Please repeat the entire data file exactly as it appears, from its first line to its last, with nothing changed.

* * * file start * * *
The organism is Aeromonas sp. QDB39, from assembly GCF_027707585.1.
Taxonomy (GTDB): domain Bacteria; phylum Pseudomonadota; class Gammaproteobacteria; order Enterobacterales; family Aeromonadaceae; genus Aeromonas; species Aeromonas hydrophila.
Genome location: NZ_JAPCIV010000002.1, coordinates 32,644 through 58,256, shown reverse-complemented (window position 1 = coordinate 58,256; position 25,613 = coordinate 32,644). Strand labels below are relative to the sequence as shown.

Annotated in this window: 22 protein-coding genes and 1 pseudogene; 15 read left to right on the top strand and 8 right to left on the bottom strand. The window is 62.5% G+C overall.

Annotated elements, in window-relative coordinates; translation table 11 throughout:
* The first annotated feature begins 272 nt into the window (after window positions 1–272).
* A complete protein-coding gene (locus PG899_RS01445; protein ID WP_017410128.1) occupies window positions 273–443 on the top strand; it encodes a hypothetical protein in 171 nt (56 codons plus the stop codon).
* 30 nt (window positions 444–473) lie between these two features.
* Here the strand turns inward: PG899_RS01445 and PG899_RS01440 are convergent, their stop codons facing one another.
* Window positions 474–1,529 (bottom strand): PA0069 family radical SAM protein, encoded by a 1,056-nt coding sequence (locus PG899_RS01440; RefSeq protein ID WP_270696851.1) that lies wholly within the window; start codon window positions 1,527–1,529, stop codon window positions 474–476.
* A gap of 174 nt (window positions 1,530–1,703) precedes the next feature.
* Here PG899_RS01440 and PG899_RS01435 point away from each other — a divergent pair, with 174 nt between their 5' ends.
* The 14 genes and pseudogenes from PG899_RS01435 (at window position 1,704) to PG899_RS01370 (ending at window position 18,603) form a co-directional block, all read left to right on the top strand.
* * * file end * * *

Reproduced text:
The organism is Aeromonas sp. QDB39, from assembly GCF_027707585.1.
Taxonomy (GTDB): domain Bacteria; phylum Pseudomonadota; class Gammaproteobacteria; order Enterobacterales; family Aeromonadaceae; genus Aeromonas; species Aeromonas hydrophila.
Genome location: NZ_JAPCIV010000002.1, coordinates 32,644 through 58,256, shown reverse-complemented (window position 1 = coordinate 58,256; position 25,613 = coordinate 32,644). Strand labels below are relative to the sequence as shown.

Annotated in this window: 22 protein-coding genes and 1 pseudogene; 15 read left to right on the top strand and 8 right to left on the bottom strand. The window is 62.5% G+C overall.

Annotated elements, in window-relative coordinates; translation table 11 throughout:
* The first annotated feature begins 272 nt into the window (after window positions 1–272).
* A complete protein-coding gene (locus PG899_RS01445; protein ID WP_017410128.1) occupies window positions 273–443 on the top strand; it encodes a hypothetical protein in 171 nt (56 codons plus the stop codon).
* 30 nt (window positions 444–473) lie between these two features.
* Here the strand turns inward: PG899_RS01445 and PG899_RS01440 are convergent, their stop codons facing one another.
* Window positions 474–1,529 (bottom strand): PA0069 family radical SAM protein, encoded by a 1,056-nt coding sequence (locus PG899_RS01440; RefSeq protein ID WP_270696851.1) that lies wholly within the window; start codon window positions 1,527–1,529, stop codon window positions 474–476.
* A gap of 174 nt (window positions 1,530–1,703) precedes the next feature.
* Here PG899_RS01440 and PG899_RS01435 point away from each other — a divergent pair, with 174 nt between their 5' ends.
* The 14 genes and pseudogenes from PG899_RS01435 (at window position 1,704) to PG899_RS01370 (ending at window position 18,603) form a co-directional block, all read left to right on the top strand.